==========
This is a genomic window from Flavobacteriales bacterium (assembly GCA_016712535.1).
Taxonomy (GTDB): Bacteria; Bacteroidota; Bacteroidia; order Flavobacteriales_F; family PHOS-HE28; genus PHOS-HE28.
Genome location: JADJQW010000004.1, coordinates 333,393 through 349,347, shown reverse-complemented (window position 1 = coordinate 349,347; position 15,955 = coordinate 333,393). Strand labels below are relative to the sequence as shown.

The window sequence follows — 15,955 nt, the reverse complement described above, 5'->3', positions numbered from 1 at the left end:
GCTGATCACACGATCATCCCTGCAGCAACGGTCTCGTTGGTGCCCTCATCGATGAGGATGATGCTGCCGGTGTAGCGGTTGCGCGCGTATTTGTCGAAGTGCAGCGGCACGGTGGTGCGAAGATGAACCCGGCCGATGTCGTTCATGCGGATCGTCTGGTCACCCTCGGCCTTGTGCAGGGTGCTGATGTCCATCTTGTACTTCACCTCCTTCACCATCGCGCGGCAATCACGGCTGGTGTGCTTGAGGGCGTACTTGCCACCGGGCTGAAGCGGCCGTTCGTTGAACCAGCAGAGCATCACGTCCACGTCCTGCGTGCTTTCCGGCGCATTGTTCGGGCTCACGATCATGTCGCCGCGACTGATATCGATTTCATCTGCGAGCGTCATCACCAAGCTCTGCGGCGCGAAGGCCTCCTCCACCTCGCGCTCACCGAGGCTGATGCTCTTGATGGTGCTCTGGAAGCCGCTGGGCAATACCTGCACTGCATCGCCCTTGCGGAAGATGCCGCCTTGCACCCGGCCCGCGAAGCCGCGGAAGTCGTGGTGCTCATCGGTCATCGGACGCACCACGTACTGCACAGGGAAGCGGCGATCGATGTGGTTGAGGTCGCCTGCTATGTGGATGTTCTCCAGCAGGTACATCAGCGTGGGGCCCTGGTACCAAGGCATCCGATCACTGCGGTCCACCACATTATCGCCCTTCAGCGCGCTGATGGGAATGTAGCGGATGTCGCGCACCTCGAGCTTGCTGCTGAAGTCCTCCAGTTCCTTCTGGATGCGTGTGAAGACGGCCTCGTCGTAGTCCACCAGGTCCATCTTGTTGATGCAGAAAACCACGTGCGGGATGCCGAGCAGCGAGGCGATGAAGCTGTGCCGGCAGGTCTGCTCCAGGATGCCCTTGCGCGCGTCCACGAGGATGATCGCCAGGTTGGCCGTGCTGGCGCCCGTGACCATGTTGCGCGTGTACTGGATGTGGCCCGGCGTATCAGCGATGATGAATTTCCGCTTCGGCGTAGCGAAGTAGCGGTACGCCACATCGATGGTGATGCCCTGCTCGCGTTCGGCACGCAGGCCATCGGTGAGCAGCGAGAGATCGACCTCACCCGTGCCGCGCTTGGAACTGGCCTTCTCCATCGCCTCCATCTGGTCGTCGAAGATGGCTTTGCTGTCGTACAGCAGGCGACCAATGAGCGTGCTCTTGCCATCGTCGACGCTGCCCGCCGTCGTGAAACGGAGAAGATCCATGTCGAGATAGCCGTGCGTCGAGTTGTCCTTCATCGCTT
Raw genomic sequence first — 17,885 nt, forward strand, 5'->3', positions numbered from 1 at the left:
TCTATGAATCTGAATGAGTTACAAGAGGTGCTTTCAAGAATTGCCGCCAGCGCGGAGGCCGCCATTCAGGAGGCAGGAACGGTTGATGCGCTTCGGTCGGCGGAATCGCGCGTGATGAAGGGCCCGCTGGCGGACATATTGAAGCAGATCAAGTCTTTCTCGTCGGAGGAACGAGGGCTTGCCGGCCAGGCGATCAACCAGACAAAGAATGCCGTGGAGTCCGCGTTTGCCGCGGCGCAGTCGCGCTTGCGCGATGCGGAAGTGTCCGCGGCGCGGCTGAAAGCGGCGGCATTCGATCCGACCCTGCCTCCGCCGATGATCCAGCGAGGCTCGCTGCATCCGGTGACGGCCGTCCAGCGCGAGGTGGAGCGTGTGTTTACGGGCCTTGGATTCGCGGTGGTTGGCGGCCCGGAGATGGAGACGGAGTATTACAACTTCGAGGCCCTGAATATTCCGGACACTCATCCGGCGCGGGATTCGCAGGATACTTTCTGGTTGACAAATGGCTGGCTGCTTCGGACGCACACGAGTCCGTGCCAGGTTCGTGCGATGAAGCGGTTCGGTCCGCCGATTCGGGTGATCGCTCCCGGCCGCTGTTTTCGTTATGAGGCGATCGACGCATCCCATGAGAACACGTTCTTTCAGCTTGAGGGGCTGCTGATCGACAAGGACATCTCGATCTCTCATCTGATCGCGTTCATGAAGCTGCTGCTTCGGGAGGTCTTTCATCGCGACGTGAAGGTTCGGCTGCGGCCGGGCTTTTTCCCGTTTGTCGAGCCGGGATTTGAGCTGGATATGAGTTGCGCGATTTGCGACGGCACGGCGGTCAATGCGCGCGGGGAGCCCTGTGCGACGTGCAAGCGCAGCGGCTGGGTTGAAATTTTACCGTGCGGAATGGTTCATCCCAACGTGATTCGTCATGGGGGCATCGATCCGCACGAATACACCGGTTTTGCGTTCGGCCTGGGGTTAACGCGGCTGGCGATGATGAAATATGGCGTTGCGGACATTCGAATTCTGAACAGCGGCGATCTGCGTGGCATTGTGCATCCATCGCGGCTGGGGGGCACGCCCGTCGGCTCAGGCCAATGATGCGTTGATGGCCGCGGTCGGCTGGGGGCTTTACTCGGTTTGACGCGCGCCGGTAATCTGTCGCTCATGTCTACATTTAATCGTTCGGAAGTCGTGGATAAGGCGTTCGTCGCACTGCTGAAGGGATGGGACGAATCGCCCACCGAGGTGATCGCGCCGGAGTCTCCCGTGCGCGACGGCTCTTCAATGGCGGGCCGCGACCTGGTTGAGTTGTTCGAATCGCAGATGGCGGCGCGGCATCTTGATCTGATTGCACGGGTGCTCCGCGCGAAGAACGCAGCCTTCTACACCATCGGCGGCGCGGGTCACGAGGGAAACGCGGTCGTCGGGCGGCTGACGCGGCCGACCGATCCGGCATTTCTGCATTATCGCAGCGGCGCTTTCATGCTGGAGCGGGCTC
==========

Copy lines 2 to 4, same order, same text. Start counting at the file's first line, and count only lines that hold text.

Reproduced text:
Taxonomy (GTDB): Bacteria; Bacteroidota; Bacteroidia; order Flavobacteriales_F; family PHOS-HE28; genus PHOS-HE28.
Genome location: JADJQW010000004.1, coordinates 333,393 through 349,347, shown reverse-complemented (window position 1 = coordinate 349,347; position 15,955 = coordinate 333,393). Strand labels below are relative to the sequence as shown.

The window sequence follows — 15,955 nt, the reverse complement described above, 5'->3', positions numbered from 1 at the left end: